Last week’s diary went into more detail about the concept of creating CUA Circles: Starting with the people you know right now, you can be the source of factual, encouraging Democratic messaging. We may not have the nationwide communications advantage right now, but as individuals, the Blue Team outnumbers them. This means the way we talk to each other makes a world of difference.
start your own cua circle
Your CUA Circle has three simple active weekly goals:
- get the facts
- spread the news
- encourage one another
We have to start somewhere. Let it be here and now.
this week’s assignment
Get the Facts
- When is the next election in your area? Are you sure? Your next election may be the national midterm elections that end on November 8, but it may not. Double check that there is no primary, special election, or other schedule anomaly happening locally for you between now and the midterms on November 8th.
- What is the last day to register to vote in that election?
- Do you have early voting for that election? If so, what is the first day of early voting?
Spread the News
Mention the first part to someone in your circle. I’ll use my own state as an example.
“Wow—I just saw that the Massachusetts Primary is a month from today! Did you know our primary was this late in the year?”
Regardless of their answer, continue in this vein:
“I was surprised to see so many races on the ballot. I finally looked at all the candidates and decided who I am voting for, so I won’t be doing it the day before the election like I usually do!” (Note: So far, you have not said who you support, or even which party’s primary ballot you are taking.)
If a conversation begins, ask if they are planning to vote in the primary. Regardless of their answer, continue in this vein:
“Summer is when I check and make sure I am still registered to vote. Too many shaky things are happening these days with people getting dropped off voting rolls and not knowing it. I confirm my registration in the summer just to be sure.”
If they say they are voting:
“This is the first primary I can remember with early voting locations. I’m planning to get myself out there on August 27, the very first early voting day, so I won’t have to think about it over the Labor Day weekend.”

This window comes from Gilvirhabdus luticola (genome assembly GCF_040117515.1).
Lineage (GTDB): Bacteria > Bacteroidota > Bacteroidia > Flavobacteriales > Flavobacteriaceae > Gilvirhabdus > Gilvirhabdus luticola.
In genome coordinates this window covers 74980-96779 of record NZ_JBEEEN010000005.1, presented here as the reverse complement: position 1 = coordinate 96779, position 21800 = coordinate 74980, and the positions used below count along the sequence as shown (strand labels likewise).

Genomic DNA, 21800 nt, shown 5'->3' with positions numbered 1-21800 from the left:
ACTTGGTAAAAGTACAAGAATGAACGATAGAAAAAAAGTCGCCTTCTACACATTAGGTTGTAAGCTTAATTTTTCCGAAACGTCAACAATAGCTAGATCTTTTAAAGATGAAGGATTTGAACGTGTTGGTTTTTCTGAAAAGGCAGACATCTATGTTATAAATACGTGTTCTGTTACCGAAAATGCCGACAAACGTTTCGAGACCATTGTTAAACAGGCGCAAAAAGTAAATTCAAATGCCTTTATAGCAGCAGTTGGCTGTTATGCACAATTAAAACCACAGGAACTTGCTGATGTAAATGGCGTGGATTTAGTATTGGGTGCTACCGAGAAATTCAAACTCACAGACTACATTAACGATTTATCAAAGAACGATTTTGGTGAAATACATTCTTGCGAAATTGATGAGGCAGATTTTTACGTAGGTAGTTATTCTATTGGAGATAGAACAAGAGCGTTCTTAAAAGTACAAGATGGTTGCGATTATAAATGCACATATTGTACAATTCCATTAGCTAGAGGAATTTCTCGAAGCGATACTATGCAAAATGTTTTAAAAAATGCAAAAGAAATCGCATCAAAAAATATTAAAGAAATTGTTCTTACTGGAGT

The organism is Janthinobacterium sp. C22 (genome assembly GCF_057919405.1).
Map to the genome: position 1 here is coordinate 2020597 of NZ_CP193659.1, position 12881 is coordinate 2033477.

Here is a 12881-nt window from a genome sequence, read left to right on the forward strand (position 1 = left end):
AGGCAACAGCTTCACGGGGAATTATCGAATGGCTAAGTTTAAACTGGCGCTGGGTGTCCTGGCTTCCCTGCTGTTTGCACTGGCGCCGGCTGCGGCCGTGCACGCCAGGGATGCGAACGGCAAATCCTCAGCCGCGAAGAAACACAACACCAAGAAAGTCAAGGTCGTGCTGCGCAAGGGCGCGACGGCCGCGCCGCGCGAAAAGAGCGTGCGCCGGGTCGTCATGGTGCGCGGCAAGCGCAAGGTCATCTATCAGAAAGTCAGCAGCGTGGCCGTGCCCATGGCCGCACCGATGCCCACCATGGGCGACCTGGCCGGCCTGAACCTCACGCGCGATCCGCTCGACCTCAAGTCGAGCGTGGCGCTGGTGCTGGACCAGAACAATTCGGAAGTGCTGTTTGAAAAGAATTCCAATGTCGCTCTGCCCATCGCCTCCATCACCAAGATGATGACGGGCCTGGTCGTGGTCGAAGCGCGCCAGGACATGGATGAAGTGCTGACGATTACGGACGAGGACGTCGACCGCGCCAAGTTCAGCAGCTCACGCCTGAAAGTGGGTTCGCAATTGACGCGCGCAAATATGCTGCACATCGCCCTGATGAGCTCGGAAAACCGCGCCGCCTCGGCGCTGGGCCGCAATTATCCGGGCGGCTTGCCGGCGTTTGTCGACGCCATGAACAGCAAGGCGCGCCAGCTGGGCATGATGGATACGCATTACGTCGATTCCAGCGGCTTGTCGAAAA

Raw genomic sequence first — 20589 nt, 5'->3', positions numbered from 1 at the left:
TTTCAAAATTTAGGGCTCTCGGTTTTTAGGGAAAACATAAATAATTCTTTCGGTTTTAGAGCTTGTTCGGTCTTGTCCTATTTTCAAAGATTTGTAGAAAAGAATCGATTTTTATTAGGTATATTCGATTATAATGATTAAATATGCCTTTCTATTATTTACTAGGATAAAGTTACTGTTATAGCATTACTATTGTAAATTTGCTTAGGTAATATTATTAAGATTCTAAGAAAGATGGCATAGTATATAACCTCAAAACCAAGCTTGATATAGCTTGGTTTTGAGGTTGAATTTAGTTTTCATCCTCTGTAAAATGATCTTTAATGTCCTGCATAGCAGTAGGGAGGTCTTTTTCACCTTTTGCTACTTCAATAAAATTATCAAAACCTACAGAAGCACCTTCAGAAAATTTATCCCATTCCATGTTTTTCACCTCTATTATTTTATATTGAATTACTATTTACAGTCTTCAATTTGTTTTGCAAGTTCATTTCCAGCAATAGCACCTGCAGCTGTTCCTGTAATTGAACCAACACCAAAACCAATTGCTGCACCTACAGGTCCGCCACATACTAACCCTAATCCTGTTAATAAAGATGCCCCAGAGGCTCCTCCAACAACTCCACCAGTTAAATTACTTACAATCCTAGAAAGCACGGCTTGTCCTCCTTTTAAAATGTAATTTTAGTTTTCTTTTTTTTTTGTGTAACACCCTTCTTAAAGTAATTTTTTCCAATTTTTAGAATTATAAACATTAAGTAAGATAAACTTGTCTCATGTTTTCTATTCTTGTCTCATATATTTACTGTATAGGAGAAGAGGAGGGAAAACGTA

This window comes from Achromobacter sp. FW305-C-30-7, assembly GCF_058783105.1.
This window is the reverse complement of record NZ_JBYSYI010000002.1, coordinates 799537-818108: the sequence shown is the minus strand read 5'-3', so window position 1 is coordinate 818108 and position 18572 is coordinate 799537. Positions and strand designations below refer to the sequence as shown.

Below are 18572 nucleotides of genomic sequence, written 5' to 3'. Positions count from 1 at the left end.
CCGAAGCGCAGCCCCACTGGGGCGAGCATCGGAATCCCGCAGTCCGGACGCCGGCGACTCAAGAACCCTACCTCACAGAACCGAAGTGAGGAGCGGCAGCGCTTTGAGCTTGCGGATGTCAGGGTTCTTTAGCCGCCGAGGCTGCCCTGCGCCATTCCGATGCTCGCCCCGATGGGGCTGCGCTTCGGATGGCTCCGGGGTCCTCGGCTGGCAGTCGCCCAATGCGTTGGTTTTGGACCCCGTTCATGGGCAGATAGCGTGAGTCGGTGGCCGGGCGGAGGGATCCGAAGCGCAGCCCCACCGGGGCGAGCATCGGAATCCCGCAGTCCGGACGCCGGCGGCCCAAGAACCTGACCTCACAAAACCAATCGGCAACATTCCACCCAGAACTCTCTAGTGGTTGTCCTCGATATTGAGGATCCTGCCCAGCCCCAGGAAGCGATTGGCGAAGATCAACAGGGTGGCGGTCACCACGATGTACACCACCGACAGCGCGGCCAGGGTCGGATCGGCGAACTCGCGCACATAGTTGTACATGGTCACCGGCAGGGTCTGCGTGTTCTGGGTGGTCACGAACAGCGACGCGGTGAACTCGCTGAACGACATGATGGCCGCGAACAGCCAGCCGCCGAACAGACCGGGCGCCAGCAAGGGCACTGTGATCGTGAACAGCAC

If they ask about candidates, make sure you have a very short sentence (max five seconds/ten words) describing why you have picked your candidate. This may be the hardest part of all. I can help you come up with that language, too, if you need it. You have to be able to toss it off, not present it as a debate argument.
Q: “Who are you picking for Attorney General?”
A: “Campbell—Healey endorsed her.” (Note: Healey is the current AG and the likely Democratic nominee for Governor.)
Q: “Who’s your pick for Lt. Governor”?
A: “Driscoll—I like her executive experience as Mayor of Salem.”
If it gets contentious, back off immediately and drop it.
“Hey, I wasn’t trying to start an argument or anything. I just think it’s weird that we have our primary the day after Labor Day. Seems like a time when a lot of people might not remember to vote, so that makes me feel my vote is even more important.”
If you had a good conversation, you planted a seed. If you had an argument, you may have sparked their curiosity. At the very least, you spread some factual news—and that is always a win.
Encourage one another
This assignment is simple and will be the same every week. Find someone who is working on an issue that is important to you, and give them a word of encouragement.
Tell a volunteer you appreciate their long hours, thank a politician for voting the right way, or tell someone their blog post gave you important information.
Write a protest song that inspires people to be activists, draw a cartoon that lets us laugh at our adversaries, create a piece of art that fires people up, or one that is just restful and relaxing to behold—but make sure you share it somehow. Even if with just one other person. Find something encouraging that someone else wrote or drew or shared and keep passing it along.
we are the communication network
The extremist wing of the Republican Party built its power exactly this way. Individuals talked to one another, formed small groups, which formed larger groups, which formed intersecting groups. It’s not just the churches and snail mail lists—they did it with conversation and personal letters and emails and social media posts.
We can do that, too. We need to start now and see what foundation we can set before the midterms so we can really crank it up to eleven for the next cycle. 2024 Presidential candidates may start announcing in six months or sooner. Yes, I said six months. Barack Obama announced his candidacy in February 2007. Republicans might have a huge 2024 field. We need to be ready.
Your CUA circle already exists. It starts with you. You are enough to get a circle started. Your goal is not to start arguments; instead, we want to spark curiosity and interest and create a circle of well-informed people who will then spread the information even further.
It won’t take long for folks to figure out you are the one to ask for political information: You always know who the candidates are, when the registration and voting deadlines are, how the local and national issues connect—and the more often you get it right, the more they will trust you.
We outnumber them. Let’s fight back with what we have. Start where you are.
report on last week’s assignment
Does anyone have a report or feedback from last week’s inaugural assignment (who are your state representatives, and when is the next election to choose them)? Did you find an opportunity to do it? Was it easy? Was it difficult? If you didn’t get started, what would help you get started this week? My personal experience with last week’s assignment is in the comments. Please add yours!
Will it fly high, like a bird up in the sky?